Authors use rhetorical devices mainly for persuasion. Rhetorical devices include repetition, emotional/logical appeal, irony, rhetorical question (a question that is meant to provoke thought, not an answer), parallelism (repetition of sentence structure), hyperbole (exaggeration), and compare/contrast. Rhetorical devices are important in political documents such as the Declaration of Independence and persuasive speeches.
Literary devices are also important in persuasion, but the list is a little broader. The purpose of a literary device is to bring meaning to a text and basically tell a story. There are dozens of literary devices, including alliteration, foreshadowing, flashback, allusion, metaphor, oxymoron, personification, and symbolism.
Rhetorical devices are more about the author's feeling toward a subject and his or her use of persuasion, while literary devices are more about telling a story.
The distinction is basically artificial. Historically, the notion of the "figures" originated in Graeco-Roman education. This educational system included "grammar" as the main part of the secondary curriculum. Ancient grammatical studies consisted of explication of the poets (what we now would call literary studies) and the art of correct speech (what we now would term grammar and introductory composition). Rhetoric was one possible path of tertiary education, and focused on the art of advanced prose composition.
Figures of speech or "literary devices" were studied in both grammatical and rhetorical contexts, and thus overlapped literary and rhetorical contexts to a great degree. The main difference between the two is that while all the devices learned in the grammatical classroom were also used by rhetoricians, some of the persuasive strategies used in speeches were not introduced until the rhetorical level of schooling. However, the term "rhetorical devices", meaning such elements as climax, isocolon, anacolouthon, metaphor, or alliteration, is normally applied to figures of speech and thought which are used in both literary and rhetorical works. Such persuasive techniques unique to rhetoric as the enthymeme or the epicheireme are forms of argument, but not necessarily "devices" in the sense of figures of speech.
Rhetorical devices are used to convey a particular meaning with the aim of persuasion or provoking an argument about a topic. These devices are mostly used in an argumentative or oratory environment were eloquence is necessary. Rhetorical devices are not strongly guided by grammatical mechanics but are mainly concerned with arrangement, style, delivery, memory and invention. These devices include sarcasm, metaphors and irony among other constructs. For instance a statement by Abraham Lincoln when he stated that his political rival "dived down deeper into the sea of knowledge and come up drier than any other man he knew” is well placed to show use of rhetorical devices. This statement uses both irony and a metaphor to persuade the audience that the rival did not benefit from education.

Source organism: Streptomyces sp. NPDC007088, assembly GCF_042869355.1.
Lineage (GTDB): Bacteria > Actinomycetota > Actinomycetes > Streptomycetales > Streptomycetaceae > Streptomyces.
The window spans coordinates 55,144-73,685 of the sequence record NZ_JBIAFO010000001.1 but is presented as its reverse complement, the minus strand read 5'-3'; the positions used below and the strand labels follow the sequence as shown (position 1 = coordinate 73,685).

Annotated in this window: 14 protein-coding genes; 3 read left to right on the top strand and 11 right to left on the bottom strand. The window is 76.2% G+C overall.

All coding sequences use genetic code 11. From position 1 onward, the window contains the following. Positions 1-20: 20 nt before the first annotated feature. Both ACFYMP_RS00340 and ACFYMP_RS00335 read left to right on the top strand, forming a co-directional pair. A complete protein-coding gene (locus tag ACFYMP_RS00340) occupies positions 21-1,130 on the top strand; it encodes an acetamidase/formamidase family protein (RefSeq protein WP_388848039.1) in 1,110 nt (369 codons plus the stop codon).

Literary devices are used to create the compression of ideas and uniqueness of expression that envelops story in metaphor, imagery and symbolism. Literary devices are attended to directly in the analysis, interpretation and appreciation of literature while they indirectly guide, generate and enhance (foreground) feelings, moods, tones, suspense and expectations for the reader of literature, which includes theatrical drama and poetry (in poetry, literary devices are called poetic devices).
Examples of literary devices include the literary element of plot, which is the sequence of events that determines a story, and the literary technique of flashback, which reveals plot in an a-chronological pattern and generates suspense. Mood is another literary element (also called atmosphere) that governs how a reader responds emotionally to a story and its setting (compare the mood of Poe's works with the mood of Austen's works). Another example of a literary device is the literary technique of oxymoron. For instance, in the phrase “terribly beautiful” the two words are used together to add emphasis but refer to each others' opposite meaning creating an oxymoron of contradictory meaning.